During the current PhD research by Lucas Ferguson Sharpe (University of Northumbria) it has emerged from the Cornish Archive that 20 letters were written during this period by The Stone Gallery between 1960 and 1963 in an attempt to persuade Norman to leave mining.
Becoming a professional artist would introduce different risks with a young family to support and a colliery house ‘tied to the mine’.
An irregular income from buyers of his work added to the insecurity of making the big step from miner to full time artist which would also require appropriate accommodation for a studio.
An Unusual Phone Call
One day in 1962 at Mainsforth Colliery, Norman Cornish was working at the coal face when a message was brought to him to go to the nearest telephone underground. Thinking that a problem had occurred at home, he approached the telephone nervously to discover that it was someone from Durham County Council.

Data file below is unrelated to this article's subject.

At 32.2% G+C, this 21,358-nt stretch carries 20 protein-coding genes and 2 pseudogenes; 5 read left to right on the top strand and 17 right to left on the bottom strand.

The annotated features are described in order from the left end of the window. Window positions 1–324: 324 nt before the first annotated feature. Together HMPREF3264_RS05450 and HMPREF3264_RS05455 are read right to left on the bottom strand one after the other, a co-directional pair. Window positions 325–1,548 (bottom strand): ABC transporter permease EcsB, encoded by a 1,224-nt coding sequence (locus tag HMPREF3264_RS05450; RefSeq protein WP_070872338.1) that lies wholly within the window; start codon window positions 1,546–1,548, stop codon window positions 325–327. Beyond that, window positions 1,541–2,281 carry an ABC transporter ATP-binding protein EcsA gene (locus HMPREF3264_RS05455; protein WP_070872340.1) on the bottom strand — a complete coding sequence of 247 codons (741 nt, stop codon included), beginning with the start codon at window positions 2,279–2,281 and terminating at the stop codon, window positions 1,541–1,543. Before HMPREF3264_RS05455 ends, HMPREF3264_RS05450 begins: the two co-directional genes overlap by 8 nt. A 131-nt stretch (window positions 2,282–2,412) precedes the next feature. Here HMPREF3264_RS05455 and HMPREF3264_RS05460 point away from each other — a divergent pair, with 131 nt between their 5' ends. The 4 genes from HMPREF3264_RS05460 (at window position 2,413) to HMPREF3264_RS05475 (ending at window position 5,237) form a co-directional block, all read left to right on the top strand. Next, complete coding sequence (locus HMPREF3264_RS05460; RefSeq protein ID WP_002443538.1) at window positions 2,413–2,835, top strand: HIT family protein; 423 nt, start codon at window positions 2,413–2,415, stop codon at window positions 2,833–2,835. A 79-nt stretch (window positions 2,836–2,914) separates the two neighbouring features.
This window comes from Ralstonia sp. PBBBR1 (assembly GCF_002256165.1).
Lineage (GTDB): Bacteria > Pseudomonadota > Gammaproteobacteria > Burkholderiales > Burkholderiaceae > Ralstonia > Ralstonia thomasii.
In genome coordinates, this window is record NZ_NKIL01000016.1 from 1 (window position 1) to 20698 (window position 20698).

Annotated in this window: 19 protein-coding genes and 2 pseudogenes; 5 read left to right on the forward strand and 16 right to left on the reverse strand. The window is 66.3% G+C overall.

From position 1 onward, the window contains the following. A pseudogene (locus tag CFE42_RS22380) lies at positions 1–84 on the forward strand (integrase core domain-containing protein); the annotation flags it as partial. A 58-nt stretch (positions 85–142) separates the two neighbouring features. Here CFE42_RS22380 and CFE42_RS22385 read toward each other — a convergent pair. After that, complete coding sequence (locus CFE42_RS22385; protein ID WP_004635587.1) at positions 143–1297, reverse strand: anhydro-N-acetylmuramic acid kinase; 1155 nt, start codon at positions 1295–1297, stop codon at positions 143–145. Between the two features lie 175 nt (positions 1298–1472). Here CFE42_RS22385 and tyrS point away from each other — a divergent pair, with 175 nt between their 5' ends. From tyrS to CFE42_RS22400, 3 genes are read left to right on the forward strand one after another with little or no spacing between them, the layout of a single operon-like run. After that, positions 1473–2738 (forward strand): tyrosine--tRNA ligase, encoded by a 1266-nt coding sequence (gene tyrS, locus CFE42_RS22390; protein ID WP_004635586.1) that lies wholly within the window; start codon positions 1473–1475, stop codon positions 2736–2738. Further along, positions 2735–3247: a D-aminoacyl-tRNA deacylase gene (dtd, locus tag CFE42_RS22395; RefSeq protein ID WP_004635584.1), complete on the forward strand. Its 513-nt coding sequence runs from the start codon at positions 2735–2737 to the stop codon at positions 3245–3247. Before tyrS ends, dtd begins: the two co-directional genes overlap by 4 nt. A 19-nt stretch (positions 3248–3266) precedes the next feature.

The caller introduced himself to commission Norman to ‘paint a Mural’ typifying life in County Durham, to be installed in the new County Hall which was planned to open in 1964. Imagine the scene, sweating, covered in coal dust, semi darkness, underground and suddenly requested to undertake a major commission! Norman was reluctant at first but discussed this request with his wife Sarah, Bob Heslop and Bert Dees from The Spennymoor Settlement and Mick and Tilly Marshall at The Stone Gallery who considered this commission (if accepted) would become ‘the corner stone’ of his career.
Norman was initially nervous about the scale of the project and concerned about his main source of income being removed. He was granted ‘leave of absence’ without pay for 12 months but before he could start, he had to report to the manager of Mainsforth Colliery (whom he didn’t know) to discuss his leave.
Norman’s view was that the miners were treated like convicts by the officials at the mine and forced to live in primitive conditions in mining communities almost like slaves.
A Difficult Conversation
A conversation with the Mainsforth Colliery manager
“So you fancy yourself as a bit of an artist, well, I’ve never heard of you” - Colliery manager
“Well then, could you name me two British artists or sculptors of world -wide renown, who are still living and working in this country” - NC
Heavy silence broken by “No I can’t I’m afraid, but it’s not in my interest”